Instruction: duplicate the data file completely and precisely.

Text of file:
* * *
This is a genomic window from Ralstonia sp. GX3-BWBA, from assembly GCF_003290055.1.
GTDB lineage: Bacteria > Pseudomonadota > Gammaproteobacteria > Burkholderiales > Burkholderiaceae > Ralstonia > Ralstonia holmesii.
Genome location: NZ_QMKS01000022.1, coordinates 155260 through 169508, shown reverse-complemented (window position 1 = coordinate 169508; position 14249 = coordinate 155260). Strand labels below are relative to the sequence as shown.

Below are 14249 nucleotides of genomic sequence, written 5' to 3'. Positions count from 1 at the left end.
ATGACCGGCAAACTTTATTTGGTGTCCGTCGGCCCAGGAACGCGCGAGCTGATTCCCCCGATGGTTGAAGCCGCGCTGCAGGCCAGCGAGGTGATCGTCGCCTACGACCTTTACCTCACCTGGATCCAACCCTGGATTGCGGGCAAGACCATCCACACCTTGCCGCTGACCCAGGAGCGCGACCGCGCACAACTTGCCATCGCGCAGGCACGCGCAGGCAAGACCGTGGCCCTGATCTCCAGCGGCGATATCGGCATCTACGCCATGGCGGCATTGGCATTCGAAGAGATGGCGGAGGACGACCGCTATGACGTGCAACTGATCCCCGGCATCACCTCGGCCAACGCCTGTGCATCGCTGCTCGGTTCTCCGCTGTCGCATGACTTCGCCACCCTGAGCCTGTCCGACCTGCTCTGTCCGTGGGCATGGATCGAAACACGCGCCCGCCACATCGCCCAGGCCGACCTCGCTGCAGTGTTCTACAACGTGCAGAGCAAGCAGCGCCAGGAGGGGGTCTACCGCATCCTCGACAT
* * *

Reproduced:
This is a genomic window from Ralstonia sp. GX3-BWBA, from assembly GCF_003290055.1.
GTDB lineage: Bacteria > Pseudomonadota > Gammaproteobacteria > Burkholderiales > Burkholderiaceae > Ralstonia > Ralstonia holmesii.
Genome location: NZ_QMKS01000022.1, coordinates 155260 through 169508, shown reverse-complemented (window position 1 = coordinate 169508; position 14249 = coordinate 155260). Strand labels below are relative to the sequence as shown.

Below are 14249 nucleotides of genomic sequence, written 5' to 3'. Positions count from 1 at the left end.
ATGACCGGCAAACTTTATTTGGTGTCCGTCGGCCCAGGAACGCGCGAGCTGATTCCCCCGATGGTTGAAGCCGCGCTGCAGGCCAGCGAGGTGATCGTCGCCTACGACCTTTACCTCACCTGGATCCAACCCTGGATTGCGGGCAAGACCATCCACACCTTGCCGCTGACCCAGGAGCGCGACCGCGCACAACTTGCCATCGCGCAGGCACGCGCAGGCAAGACCGTGGCCCTGATCTCCAGCGGCGATATCGGCATCTACGCCATGGCGGCATTGGCATTCGAAGAGATGGCGGAGGACGACCGCTATGACGTGCAACTGATCCCCGGCATCACCTCGGCCAACGCCTGTGCATCGCTGCTCGGTTCTCCGCTGTCGCATGACTTCGCCACCCTGAGCCTGTCCGACCTGCTCTGTCCGTGGGCATGGATCGAAACACGCGCCCGCCACATCGCCCAGGCCGACCTCGCTGCAGTGTTCTACAACGTGCAGAGCAAGCAGCGCCAGGAGGGGGTCTACCGCATCCTCGACAT